I got up, walked about 20 or so steps to loosen up, and then began running again. After a minute or so I felt better and started to quicken my pace. Boom! Down I went again, this time with my right ribs impacting a large round rock protruding from the road. I just laid there. I couldn’t catch my breath after having the wind knocked out me. I wasn’t sure I could get up. I just wanted to cry. After a few moments, I let myself cry.

After what seemed forever I got up and started to walk. Each step hurt. I could feel my chest tightening up and found it difficult to take a deep breath. And worst of all, every step felt like somebody was punching me in the ribs. As I walked, I could see the headlamps of the lead runners catching up with me. Somewhere amongst those lamps was a pair of HOKA’s. I started to run slowly…

Still on pace, I made it to Rock Canyon aid station at 16.5 miles where the cheerful disposition of aid station captain Jeff Parker made me feel a little better (the photos in this post are courtesy of Jeff). Plus, I knew the next three miles was a steep climb that would be mostly walked – maybe I could get my act together on the climb.

The climb to Lightening Ridge felt good. It gave me a chance to loosen-up and compose. There was also the mental boost that came from catching the runners that had started at 1:00 am. It was fun to say good morning to the likes of Olaf, Colleen, Jim.

As I began the descent into Big Springs I realized that this was going to be a long race, and a long day. Running downhill really hurt. Holding my breath and tightening my chest muscles reduced the pain I felt each time a foot hit the ground. But, there was that small problem - I did need to breath. Holding my breath was not a viable solution. While investing way too much mental energy on feeling sorry for myself, I caught my foot on a root. Wham, down I went again.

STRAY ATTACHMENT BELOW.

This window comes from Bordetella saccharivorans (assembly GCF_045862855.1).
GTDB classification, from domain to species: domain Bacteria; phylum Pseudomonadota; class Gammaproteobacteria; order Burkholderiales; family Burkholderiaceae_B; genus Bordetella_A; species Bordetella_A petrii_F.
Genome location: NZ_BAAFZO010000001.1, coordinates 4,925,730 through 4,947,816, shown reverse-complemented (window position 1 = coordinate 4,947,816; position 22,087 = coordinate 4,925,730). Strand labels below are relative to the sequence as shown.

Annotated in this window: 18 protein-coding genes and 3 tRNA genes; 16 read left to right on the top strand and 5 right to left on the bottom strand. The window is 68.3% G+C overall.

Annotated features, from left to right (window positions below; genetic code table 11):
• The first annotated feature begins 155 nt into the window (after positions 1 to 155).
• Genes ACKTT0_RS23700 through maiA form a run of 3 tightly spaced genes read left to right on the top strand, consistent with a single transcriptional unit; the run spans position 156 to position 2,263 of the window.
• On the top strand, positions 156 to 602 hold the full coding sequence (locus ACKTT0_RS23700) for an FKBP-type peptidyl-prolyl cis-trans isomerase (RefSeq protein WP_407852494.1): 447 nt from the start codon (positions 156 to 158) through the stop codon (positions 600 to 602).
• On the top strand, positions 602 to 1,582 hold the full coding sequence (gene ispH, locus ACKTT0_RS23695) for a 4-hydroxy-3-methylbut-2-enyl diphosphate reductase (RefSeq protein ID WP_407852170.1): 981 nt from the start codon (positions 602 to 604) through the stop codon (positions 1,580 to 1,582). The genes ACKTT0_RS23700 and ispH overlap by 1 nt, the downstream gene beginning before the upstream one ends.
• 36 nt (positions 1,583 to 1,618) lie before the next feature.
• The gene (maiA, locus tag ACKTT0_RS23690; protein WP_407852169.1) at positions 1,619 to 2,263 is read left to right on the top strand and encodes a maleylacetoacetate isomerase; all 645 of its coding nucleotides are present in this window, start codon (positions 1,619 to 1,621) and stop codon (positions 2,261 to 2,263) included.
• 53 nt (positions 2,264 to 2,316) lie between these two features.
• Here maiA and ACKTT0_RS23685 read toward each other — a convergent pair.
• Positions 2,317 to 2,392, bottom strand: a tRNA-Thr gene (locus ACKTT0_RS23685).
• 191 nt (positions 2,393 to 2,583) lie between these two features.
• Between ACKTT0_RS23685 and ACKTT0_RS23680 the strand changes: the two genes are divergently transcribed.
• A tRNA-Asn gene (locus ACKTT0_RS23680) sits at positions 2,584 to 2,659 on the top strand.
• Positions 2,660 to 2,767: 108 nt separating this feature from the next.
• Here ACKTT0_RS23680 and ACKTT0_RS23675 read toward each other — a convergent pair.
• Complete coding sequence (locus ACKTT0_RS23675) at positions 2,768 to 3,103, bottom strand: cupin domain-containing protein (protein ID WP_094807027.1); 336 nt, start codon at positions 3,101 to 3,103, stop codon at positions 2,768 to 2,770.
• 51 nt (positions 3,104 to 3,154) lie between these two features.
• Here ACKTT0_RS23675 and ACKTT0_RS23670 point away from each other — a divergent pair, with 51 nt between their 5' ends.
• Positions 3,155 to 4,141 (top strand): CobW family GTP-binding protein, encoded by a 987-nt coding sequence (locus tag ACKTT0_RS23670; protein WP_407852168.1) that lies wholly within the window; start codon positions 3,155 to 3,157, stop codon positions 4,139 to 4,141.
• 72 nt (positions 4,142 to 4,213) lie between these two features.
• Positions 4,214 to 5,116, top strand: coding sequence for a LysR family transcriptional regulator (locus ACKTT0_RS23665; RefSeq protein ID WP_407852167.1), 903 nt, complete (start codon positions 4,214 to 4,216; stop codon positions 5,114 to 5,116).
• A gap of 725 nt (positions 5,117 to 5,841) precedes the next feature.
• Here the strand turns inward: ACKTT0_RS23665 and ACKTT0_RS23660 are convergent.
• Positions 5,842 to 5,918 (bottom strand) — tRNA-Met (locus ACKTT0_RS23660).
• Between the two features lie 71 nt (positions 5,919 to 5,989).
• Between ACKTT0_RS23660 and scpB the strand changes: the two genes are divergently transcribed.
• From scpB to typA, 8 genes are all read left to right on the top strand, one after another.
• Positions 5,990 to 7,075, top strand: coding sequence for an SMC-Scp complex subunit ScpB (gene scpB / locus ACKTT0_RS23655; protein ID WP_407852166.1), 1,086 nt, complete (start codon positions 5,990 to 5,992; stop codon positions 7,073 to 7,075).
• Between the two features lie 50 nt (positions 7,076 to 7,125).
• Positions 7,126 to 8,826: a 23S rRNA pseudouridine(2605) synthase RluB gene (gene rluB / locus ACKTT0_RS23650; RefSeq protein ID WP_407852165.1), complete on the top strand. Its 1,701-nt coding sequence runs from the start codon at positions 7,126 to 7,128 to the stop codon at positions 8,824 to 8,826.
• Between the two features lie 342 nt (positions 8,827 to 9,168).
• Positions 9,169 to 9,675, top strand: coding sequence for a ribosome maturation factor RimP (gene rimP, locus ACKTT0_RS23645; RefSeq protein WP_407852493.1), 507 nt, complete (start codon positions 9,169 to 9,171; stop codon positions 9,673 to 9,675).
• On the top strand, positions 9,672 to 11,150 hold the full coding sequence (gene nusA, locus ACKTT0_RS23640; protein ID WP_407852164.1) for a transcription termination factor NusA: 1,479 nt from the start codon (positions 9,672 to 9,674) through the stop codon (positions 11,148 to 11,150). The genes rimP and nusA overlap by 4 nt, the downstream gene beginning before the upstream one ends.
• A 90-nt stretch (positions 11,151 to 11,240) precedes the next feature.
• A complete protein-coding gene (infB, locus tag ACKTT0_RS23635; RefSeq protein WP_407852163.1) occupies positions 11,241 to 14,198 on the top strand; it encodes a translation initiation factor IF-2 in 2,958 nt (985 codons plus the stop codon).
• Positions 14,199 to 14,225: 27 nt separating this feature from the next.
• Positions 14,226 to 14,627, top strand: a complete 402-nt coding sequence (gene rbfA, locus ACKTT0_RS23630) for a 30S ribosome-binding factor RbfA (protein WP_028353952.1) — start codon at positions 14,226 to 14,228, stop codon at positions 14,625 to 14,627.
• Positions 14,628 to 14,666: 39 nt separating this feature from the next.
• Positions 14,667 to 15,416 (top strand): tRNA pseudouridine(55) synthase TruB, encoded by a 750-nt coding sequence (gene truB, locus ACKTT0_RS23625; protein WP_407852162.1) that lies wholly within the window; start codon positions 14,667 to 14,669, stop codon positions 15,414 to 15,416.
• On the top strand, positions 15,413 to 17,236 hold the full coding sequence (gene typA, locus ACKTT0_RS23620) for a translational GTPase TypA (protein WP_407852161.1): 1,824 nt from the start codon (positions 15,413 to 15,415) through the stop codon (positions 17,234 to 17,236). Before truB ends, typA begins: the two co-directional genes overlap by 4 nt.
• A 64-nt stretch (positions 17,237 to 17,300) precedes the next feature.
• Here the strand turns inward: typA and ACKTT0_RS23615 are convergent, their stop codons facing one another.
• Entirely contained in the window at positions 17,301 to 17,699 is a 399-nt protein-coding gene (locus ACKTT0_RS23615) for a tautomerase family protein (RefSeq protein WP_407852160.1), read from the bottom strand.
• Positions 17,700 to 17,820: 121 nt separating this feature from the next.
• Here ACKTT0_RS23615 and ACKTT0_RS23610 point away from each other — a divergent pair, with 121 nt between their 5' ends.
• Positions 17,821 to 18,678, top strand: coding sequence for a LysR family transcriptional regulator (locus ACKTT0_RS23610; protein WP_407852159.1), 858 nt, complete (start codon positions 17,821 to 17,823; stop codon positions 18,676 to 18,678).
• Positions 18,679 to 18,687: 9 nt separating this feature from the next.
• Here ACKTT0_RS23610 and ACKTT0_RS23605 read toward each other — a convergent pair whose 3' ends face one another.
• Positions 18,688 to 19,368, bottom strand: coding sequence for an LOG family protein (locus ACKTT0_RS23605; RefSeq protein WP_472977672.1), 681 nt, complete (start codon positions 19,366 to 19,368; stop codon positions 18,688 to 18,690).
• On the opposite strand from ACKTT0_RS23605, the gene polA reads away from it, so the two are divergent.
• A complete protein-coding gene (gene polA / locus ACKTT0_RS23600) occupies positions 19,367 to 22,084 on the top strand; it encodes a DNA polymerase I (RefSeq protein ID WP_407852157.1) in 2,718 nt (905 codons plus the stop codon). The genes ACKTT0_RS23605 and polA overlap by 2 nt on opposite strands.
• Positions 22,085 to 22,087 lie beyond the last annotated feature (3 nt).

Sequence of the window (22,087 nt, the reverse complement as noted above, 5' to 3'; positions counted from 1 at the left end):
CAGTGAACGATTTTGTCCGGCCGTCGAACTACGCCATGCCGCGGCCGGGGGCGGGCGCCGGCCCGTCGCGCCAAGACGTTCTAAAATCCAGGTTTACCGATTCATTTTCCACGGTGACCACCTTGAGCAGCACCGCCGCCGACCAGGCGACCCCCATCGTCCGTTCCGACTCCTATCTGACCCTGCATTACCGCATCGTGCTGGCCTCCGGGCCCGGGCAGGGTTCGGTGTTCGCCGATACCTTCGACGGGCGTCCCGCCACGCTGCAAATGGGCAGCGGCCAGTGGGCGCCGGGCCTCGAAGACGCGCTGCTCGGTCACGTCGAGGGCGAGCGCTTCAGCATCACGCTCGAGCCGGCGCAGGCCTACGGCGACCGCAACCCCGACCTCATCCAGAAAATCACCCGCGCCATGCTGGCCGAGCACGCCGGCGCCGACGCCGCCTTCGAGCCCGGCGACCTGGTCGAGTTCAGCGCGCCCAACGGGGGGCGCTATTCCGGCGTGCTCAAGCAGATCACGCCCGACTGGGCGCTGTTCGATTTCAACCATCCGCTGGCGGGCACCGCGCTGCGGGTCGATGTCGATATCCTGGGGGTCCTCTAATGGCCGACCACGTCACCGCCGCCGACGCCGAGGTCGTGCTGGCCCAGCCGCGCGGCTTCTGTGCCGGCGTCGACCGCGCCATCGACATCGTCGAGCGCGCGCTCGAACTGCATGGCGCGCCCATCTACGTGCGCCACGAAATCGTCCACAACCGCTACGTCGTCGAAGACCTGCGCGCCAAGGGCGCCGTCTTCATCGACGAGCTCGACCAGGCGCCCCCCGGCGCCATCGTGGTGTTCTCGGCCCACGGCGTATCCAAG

By the time I reached Big Springs at 23.5 miles hopes for an 11-hour finish were fading. I hurt. I was discouraged. I wasn’t having any fun. I needed to get it together.

In the too much information department, I’m a great daydreamer. I can run for hours thinking about absolutely nothing important! I knew just what I needed was an excellent daydream to release my mind from focusing on the pain. And, I had just the topic! From Big Springs to Little Valley (39 miles) I created the first system to categorize falls while running. The short version is this… There are three categories ranging from Cat I to Cat III falls. To qualify for a Cat III digger you must experience one or more of the following; wind knocked out of you, a broken bone, loss of more than 5 cc’s of blood, see stars or completely black out. Cat I falls are simply stumbles where you may get a cut or scrape on your hand or knee. My tally so far for Katcina Mosa; Two Cat III’s, one Cat II, and two Cat I falls.

At Little Valley I was in a funk. The day was not going as planned. And, my crew was not there to meet me. Oddly, I had been anticipating for a number of miles picking up my iPod and clicking on my “For Emergency Use Only” playlist. As I began the climb up to the Bathtub Aid station (46 miles) I knew I needed to recalibrate expectations for the day. Eleven hours wasn’t going to happen. Maybe I could hang on to first place. And, I hoped to hell I could fend off any Hokas. I figured if I could hold it together and not take any more spills, an 11:30 finish was possible.